Rooibos earned another stripe this past month when the world’s biggest coffee shop chain, Starbucks, introduced Rooibos Lattes as part of its new spring menu that has thousands of customers in the northern hemisphere hooked.

Starbucks’ Rooibos Lattes come in two variants: Rooibos Tea Latte and Red Apple Rooibos Tea Latte. The drinks are described as “luxurious” and are made by using a new method to extract maximum flavour from the tea, which took the company two years to perfect. The much-anticipated Rooibos lattes were rolled out to 950 stores across the UK – one of the biggest tea-drinking markets in the world.

Adele du Toit, spokesperson for the SA Rooibos Council says it’s a real thrill to have Rooibos feature so prominently on Starbucks’ UK menus and speaks to the growing popularity of the tea and demand for health-promoting beverages worldwide.

“In a region where a whopping 60 billion cups of tea are consumed each year, with over 1 200 varieties to choose from, it’s a big deal for Rooibos to have been given the nod by the Brits,” she says.

Aside from Rooibos’ many health benefits, due to its high level of antioxidants, du Toit also describes it as one of SA’s most versatile products, which big brands like Starbucks are capitalising on.

“There is a lot of innovation happening in the Rooibos tea category and marketers are exploring with lots of different mixes and product offerings. Ready-to-drink tea products, such as Rooibos Cappuccinos and Rooibos Lattes are at the forefront of this growth as they fit squarely into the time-crunched, but health-seeking lifestyle of consumers. For the younger generation a standard cup of tea is no longer enough. Millennials want higher quality tea and lots of different options and flavours to choose from.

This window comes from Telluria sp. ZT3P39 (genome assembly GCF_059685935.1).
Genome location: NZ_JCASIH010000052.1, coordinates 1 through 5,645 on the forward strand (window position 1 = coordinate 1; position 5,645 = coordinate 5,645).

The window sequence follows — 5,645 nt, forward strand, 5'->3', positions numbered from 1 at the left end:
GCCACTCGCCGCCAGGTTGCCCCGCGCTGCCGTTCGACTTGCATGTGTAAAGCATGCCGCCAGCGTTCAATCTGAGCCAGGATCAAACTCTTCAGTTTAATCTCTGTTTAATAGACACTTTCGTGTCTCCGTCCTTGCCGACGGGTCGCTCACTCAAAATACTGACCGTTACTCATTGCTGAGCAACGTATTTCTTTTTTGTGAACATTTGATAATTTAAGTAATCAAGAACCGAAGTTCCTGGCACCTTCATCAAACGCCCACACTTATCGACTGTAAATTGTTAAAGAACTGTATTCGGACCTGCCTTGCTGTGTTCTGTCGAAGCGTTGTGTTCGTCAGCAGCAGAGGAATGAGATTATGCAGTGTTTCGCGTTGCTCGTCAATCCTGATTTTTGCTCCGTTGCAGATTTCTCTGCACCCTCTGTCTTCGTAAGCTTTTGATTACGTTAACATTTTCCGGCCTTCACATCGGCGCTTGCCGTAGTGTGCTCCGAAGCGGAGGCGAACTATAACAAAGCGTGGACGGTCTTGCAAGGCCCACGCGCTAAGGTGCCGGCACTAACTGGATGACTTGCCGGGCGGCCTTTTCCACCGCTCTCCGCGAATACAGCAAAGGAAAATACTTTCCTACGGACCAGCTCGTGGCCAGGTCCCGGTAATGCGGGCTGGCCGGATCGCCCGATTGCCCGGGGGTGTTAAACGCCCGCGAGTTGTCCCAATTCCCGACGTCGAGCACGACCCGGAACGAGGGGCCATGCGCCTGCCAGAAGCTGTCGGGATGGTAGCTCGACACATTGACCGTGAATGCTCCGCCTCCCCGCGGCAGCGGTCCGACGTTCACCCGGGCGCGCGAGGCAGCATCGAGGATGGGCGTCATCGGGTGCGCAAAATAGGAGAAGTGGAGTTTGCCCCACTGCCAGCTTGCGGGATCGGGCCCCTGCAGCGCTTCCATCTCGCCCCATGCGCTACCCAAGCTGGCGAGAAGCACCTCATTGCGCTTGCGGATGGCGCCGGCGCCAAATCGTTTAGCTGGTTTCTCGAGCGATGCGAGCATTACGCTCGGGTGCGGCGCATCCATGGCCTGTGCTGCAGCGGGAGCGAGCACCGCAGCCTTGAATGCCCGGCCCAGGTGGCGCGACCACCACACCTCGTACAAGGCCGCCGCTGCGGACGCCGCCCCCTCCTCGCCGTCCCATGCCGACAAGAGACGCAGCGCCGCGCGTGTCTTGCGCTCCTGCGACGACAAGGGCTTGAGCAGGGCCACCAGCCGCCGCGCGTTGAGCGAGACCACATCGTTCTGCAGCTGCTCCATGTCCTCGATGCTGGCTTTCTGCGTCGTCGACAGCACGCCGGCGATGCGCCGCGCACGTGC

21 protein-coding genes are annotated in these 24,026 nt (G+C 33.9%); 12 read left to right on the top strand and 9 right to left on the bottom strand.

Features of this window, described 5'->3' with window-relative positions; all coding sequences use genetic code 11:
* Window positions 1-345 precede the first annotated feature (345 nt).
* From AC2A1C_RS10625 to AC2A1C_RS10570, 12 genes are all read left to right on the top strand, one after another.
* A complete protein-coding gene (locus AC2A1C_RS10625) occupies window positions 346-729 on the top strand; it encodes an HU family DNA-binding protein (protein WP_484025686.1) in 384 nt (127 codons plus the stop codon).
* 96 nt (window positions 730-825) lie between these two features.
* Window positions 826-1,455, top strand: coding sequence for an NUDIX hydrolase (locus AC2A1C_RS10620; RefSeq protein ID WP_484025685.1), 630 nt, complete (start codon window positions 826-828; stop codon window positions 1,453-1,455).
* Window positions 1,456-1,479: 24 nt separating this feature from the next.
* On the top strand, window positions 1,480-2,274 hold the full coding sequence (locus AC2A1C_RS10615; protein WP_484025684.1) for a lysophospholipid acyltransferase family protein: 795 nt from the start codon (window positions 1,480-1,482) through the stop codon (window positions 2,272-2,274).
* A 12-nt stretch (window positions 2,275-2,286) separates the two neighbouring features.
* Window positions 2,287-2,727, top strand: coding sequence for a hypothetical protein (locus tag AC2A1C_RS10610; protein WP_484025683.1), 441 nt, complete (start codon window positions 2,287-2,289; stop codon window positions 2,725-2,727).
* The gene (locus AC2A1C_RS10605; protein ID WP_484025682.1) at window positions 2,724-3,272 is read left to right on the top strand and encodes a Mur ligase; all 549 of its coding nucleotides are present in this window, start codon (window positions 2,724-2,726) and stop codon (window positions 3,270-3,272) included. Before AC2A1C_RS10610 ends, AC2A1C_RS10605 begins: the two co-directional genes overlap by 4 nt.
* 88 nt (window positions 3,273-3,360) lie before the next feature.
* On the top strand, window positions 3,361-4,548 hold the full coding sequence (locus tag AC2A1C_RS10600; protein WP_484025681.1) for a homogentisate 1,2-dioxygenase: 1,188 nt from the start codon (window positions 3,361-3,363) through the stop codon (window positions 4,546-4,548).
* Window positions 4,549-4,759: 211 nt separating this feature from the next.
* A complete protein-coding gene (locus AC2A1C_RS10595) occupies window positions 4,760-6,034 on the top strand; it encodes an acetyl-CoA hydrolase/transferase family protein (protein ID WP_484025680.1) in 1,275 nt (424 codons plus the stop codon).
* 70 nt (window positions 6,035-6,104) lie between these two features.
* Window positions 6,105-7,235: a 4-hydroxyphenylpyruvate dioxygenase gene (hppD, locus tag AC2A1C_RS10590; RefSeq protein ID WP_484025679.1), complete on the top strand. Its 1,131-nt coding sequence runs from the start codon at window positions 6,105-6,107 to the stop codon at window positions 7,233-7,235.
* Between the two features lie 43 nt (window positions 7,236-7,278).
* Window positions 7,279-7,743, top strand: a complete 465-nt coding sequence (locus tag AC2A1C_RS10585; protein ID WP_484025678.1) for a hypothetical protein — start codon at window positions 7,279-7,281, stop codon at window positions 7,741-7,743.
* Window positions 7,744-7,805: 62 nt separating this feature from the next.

“Personalised hot beverages is another emerging trend where in-store touchscreens and digital channels sync with shoppers’ social media profiles to suggest different flavour combinations, based on their personalities. For example, consumers could select a Rooibos chocolate-, spice- or fruit infusion, while further toppings can be added to create a bespoke product that matches a customer’s personality or mood at any given time.

“The global resurgence in the tea category points to consumers wanting to drink better quality tea when they do put the kettle on. Flavoured and speciality teas are perceived as more of an indulgence and consumers who are buying these drinks are willing to spend that bit more on their cup of tea,” remarks du Toit.

South Africa currently exports Rooibos tea to over 30 countries, including the UK, Germany, the Netherlands and US. It is exclusively grown in the Cederberg area of the Western Cape and is arguably one of SA’s best exports. The growing global interest in the tea will help to enhance the demand for local produce, while stimulating much-needed local economic activity.

SA Starbucks fans can look forward to a range of new Rooibos Latte variants that will be available at local stores in the coming months.

For more info on the many uses and health benefits of Rooibos, visit


Seen here is Starbucks’ Rooibos Tea Latte as sold in the UK. The blend is naturally caffeine-free and has a hone-like aroma with hints of caramel and malt. It is served pure without sugar.

Seen here is Starbucks’ Red Apple Rooibos Tea Latte as served to customers in the UK. It is also caffeine-free and combines red apple syrup with apple blossom dust, creating a slightly sweeter and fruity version of the Rooibos Tea Latte.